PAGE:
Public health care facilities and private health care facilities in terms of out of pocket expenditure leads to heavy economic burden on high, middle and low income communities. A study found that individuals in the richest quintile are more likely to use private health care facilities. Even for among poorest quintile, private facilities are used for more than 20% of total outpatient visits in certain countries. The expenditure on health becomes unaffordable for the average citizen. The people still prefer private health care institutions which are costly but they have the essential facilities. The research work presents the comparison of out of pocket expenditure at public and private health care institution and also highlights its association with various income groups. The universe of the research was a public hospital Pakistan institute of medical sciences and a private hospital Shifa International Hospital at Islamabad. A quantitative research with a questionnaire was conducted to collect data from a sample of 220 respondents. The significant findings of the research presents that majority of the respondents have preferred private hospitals because of their proper health services. The reasons for this preference for private hospital have been the facilities, the clean environment and the services of the doctors toward their patients. The health recovery period has been quick at private hospital as majority of the respondents agreed. The research has indicated an increase in out of pocket expenditure on health. It has been a burden because of low income of the people. The various medical tests have also been costly. This research Out of Pocket Expenditure on health (medicine) is burden because of low income, is accepted because the significance level of the data highly supported the hypothesis.
    Case Report
    Nasreen Rafiq*
    Nursing practices are guided by theoretical frameworks which provide functional basis to nursing care. This paper discusses the application of Nightingale’s theory of environment in nursing practices. The theory highlights and explains 13 environmental cannons which include ventilation, cleanliness of walls/rooms, light, noise, personal cleanliness, bed and bedding, and taking food. Florence exquisitely explains the influence of environmental health on patients wellbeing. The application of the theory in nursing practices will help to understand and reflect the direct relation of environment on patients health.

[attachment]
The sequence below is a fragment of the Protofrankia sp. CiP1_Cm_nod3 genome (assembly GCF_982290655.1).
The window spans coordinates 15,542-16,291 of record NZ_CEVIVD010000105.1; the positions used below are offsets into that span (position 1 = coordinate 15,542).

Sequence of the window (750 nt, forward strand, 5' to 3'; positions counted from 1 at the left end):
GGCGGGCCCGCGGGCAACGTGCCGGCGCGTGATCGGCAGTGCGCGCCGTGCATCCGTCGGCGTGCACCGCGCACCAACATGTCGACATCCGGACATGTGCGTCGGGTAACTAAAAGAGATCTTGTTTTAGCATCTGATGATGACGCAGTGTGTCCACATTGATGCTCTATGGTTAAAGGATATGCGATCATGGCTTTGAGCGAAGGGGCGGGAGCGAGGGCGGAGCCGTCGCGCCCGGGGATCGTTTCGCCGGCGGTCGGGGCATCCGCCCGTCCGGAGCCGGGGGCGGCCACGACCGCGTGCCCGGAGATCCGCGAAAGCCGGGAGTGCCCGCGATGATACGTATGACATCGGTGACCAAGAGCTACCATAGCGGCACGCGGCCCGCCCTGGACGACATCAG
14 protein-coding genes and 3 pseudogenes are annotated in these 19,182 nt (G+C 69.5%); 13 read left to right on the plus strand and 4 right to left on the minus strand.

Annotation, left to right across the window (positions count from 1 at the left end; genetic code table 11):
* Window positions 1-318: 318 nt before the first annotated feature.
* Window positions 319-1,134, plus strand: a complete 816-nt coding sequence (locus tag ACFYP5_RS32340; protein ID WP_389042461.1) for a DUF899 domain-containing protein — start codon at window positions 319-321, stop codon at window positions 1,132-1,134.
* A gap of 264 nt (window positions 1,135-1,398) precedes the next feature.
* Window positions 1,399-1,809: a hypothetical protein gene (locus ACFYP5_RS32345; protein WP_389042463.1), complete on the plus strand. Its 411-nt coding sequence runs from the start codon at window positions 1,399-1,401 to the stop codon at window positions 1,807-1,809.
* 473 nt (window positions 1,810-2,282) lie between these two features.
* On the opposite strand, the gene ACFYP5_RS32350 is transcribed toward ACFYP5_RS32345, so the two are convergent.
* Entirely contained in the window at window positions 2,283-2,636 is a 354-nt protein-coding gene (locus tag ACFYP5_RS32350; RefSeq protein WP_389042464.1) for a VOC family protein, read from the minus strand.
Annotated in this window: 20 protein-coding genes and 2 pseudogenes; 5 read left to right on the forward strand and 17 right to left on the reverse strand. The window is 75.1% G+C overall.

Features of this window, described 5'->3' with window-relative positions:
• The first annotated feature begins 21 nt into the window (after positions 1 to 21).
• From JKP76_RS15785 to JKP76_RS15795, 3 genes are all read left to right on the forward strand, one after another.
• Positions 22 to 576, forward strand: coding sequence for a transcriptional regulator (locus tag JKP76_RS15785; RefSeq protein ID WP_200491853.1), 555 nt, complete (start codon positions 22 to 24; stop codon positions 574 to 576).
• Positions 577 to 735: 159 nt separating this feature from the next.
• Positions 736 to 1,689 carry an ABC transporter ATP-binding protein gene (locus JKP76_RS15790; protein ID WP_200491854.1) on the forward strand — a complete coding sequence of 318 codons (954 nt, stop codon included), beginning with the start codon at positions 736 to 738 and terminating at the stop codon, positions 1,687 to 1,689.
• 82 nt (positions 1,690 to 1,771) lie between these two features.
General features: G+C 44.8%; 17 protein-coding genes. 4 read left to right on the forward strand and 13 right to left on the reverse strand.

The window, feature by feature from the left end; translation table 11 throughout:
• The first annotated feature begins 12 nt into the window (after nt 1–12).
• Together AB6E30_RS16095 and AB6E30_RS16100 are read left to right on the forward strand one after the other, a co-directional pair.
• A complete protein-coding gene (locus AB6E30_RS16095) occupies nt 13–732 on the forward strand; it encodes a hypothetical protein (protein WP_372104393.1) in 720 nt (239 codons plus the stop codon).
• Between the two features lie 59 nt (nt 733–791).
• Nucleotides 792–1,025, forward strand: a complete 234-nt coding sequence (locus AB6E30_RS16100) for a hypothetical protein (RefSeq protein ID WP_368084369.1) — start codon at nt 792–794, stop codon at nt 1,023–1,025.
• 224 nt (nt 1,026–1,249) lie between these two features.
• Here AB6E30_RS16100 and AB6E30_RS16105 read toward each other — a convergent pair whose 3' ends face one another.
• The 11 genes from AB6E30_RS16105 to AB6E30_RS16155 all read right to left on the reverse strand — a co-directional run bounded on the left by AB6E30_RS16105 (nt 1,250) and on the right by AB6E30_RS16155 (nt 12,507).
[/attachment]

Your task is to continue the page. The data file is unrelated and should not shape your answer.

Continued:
Review Article
    Mellisa A. Hall*
    Diabetes is a growing epidemic worldwide (CDC, 2017). Type 2 diabetes mellitus (T2DM) affects more than 90% of people with diabetes. Because bedside nurses administer and monitor potential side effects of antidiabetic agents, a review of the numerous categories of antidiabetic agents now on the market to treat T2DM is summarized. This discussion is targeted for bedside nurses who are caring for diabetics in acute and transitional care settings, as well as in patient homes. The underlying pathophysiology of T2DM diabetes is reviewed, along with basic mechanisms of action of each category of antidiabetic agent. Safety considerations and common side effects will be presented for each medication category. Discussion will focus on both oral and injectable antidiabetic categories, including concentrated insulin products new to the market.
  • JSciMed Central Blogs
  • JSciMed Central welcomes back astronaut Scott Kelly and cosmonaut Mikhail Kornienko.

    Wonder Women Tech not only disrupted the traditional conference model but innovatively changed the way conferences should be held.

    JSciMed Central Peer-reviewed Open Access Journals
    About      |      Journals      |      Open Access      |      Special Issue Proposals      |      Guidelines      |      Submit Manuscript      |      Contacts
    Copyright © 2016 JSciMed Central All Rights Reserved
    Creative Commons Licence Open Access Publication by JSciMed Central is licensed under a Creative Commons Attribution 4.0 International License.
    Based on a work at https://jscimedcentral.com/. Permissions beyond the scope of this license may be available at https://creativecommons.org/.